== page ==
Member Since: July 29, 2009

Country: Netherlands



i love everything that has to do with electricity

Spoken Languages

Dutch,english and a little bit german

Programming Languages

Arduino(c++),Basic,HTML,javascript and SPIN






  • Dissapointing design. AC fuses should generally not be used in DC purposes as AC fuses are prone to be slow and leave small gaps that may result in Arcing. compared to DC fuses that are designed to be very fast and leave large gaps (often having a spring to pull the contact away on break). A DC fuse i would trust to break a higher DC voltage (~50v). An AC fuse i would not.

    If one wants to protect DC reliably one should be looking at DC-rated Fuses such as Multimeter fuses. They tend to be bulkier and more expensive than generic AC fuses, but will reliably break DC up.

    I know it ain't cheap and it can be very tempting to just assume an AC fuse will get the job done which it probably will, but it can't truly guarantee safety and is improper engineering.

  • I would like to know what the USB connector is like a brand name and/or Model nr.

    It only has 2 pins for power and they are both easy to solder which would make them perfect for simply usb powered stuff. Normal Micro-usb connectors tend to be a absolute pain to hand solder, but finding micro-cables is the easiest thing these days so a easy connector would be perfect.

  • Nice to see some APA102 products as alternatives to WS2813.

    I like my WS2813 leds, but they can be annoying to control by anything but microcontrollers and are kind of slow (the more leds the lower the amount of updates per seconds you can push through). APA102 are a nice alternative to them.

    What really helps is that they are supported by the fastled library. So any project that uses Fastled for controlling can be converted to use APAs with just a few lines of code.

  • Well first this to note is that you don't need to purchase a antenna for the Omega to function. The blue component near the U.FL connector is namely a Chip Antenna that should be enough in an environment with plenty of WiFi Coverage.

    But if you wish to use a external Antenna anyway the way to choose is to check that the antenna is suitable for your purpose. The Omega2 uses 2.4ghz WiFi so for that you will want a 2.4ghz Antenna. Besides the Sticky pad Antenna Sparkfun carries two 2.4Ghz Ducky antennas that use RP-SMA. You can interface those with the U.FL connector through the RP-SMA to U.FL Interface Cable that sparkfun offers.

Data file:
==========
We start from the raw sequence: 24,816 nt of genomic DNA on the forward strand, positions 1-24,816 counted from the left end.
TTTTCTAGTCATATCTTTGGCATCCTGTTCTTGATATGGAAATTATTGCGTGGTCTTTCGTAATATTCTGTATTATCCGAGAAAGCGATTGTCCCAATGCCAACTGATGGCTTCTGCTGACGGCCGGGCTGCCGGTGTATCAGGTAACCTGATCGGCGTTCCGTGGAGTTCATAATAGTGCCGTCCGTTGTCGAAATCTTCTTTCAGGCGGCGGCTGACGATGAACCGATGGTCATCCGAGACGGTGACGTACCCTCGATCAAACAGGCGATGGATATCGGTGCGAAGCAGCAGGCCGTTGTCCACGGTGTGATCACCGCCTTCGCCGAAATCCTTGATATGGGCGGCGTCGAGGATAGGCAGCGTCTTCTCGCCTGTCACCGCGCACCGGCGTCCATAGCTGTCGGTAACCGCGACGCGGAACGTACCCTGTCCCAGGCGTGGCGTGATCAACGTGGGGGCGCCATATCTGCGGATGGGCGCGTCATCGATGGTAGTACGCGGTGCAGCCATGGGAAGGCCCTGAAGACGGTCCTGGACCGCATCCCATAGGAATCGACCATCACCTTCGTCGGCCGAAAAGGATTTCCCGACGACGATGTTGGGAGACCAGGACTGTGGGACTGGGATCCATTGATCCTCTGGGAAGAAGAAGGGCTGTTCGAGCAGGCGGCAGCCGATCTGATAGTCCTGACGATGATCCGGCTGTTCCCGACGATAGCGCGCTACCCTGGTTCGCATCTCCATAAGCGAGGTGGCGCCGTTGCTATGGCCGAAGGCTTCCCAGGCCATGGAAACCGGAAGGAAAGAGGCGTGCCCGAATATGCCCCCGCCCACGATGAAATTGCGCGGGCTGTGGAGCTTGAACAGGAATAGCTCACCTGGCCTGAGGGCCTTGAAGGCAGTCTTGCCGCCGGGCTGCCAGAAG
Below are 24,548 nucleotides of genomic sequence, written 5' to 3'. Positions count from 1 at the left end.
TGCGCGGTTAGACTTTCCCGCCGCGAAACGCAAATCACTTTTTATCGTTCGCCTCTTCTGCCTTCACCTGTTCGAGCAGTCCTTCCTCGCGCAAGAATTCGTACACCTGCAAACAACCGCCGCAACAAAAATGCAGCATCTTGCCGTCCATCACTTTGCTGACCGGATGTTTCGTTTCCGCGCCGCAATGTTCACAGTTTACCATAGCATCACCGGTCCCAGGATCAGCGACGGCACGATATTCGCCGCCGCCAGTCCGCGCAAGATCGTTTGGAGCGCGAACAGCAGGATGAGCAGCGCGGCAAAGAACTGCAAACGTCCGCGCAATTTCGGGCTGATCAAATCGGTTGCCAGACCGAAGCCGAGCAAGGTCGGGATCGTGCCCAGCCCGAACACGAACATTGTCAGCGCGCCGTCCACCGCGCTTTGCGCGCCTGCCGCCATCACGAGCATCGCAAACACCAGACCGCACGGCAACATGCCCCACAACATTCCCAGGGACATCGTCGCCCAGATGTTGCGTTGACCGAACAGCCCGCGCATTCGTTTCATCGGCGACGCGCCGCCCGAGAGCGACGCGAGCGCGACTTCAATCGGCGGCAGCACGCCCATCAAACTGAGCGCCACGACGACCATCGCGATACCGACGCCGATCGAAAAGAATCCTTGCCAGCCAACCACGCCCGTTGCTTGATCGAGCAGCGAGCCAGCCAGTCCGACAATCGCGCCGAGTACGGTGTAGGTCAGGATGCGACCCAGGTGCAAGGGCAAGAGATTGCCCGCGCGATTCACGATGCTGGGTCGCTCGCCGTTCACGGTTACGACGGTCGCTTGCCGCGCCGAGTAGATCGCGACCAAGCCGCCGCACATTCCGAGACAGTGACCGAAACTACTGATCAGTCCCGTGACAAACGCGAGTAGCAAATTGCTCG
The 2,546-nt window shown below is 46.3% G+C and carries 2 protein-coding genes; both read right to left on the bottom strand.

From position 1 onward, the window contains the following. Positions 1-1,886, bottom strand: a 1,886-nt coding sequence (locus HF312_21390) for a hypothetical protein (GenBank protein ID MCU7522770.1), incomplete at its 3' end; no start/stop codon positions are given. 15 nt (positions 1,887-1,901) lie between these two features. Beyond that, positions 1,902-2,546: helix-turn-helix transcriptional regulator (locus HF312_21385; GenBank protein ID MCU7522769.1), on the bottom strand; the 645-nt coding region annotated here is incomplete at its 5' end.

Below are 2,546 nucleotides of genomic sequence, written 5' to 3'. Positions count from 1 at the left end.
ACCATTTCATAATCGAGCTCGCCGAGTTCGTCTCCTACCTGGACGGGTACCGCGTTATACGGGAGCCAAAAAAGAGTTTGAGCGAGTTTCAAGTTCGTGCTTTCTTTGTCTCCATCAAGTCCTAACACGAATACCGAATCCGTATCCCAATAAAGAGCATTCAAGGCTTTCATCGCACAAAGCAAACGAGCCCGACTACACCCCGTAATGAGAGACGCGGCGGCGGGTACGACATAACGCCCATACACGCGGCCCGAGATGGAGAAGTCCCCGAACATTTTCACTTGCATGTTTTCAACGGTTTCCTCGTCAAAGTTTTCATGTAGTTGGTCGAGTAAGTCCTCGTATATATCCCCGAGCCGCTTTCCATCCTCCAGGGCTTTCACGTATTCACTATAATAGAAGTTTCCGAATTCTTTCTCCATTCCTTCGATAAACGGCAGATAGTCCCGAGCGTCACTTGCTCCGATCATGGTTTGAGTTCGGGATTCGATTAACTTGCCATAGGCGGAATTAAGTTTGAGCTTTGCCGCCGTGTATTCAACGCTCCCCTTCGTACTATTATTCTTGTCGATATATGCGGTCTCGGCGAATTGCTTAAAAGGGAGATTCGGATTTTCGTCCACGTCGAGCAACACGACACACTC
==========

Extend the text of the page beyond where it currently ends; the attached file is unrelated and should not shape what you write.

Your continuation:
• It can do basic detection of faces and relay information about it, but i don't believe it can actually identify a person. at least i can't find anything on that.

  • I think he is confused by the mention of both the 16u2 and 32u2 . Only one of them is used on any board, but the description sounds like there is a 16u2 and a 32u2 besides the 328p on a board.

  • I understand the confusion. It is pretty weirdly worded

    The serial bridge is EITHER a 16u2 or a 32u2. Apparantly some of the boards have a 16u2 instead of the more spacious 32u2, perhaps they are older or there was trouble sourcing enough 32u2. That is why they mention both of them (I think).

    So when you buy this you get one with either a 328P+16u2 or 328P+32u2... or there may be just a typo.

  • If you look carefull at the rows of headers to the right of the logo and leds on the breadboard (opposite of the reset button and between the actual breadboard and power rails) you can recognize the typical arduino layout. Even the little offset between the 2 headers (d1-d7 and d8-scl) is there.

    It is a bit hard to see at a glance, but yeah it is indeed compattible. It really is mostly a arduino with a breadboard around it and having also the serial bridge's IO pins broken out.

  • Many sonar sensors use 40khz as it's working frequency and yeah that is in within hearing range of animals, But the pulses created by sonar sensors are very short and not at all powerfull. It is not harmfull and none of my cats have ever responded even remotely to any of my sonar sensors, not even a twitch in the ear.

  • Sonar sensors have gotten pretty cheap over the past decade. I remember each costing atleast 15$ as a minimum and the Ping))) costing 30$ back then aswell. Now you can get sensors for a few bucks a piece. So i would guess that the Ping is just a older more expensive sensor.

    To be fair tough looking at the back of the ping it is a little more complicated in design and probably a little bit more complicated. The SR04 is pretty simplistic. can't say for certain tough.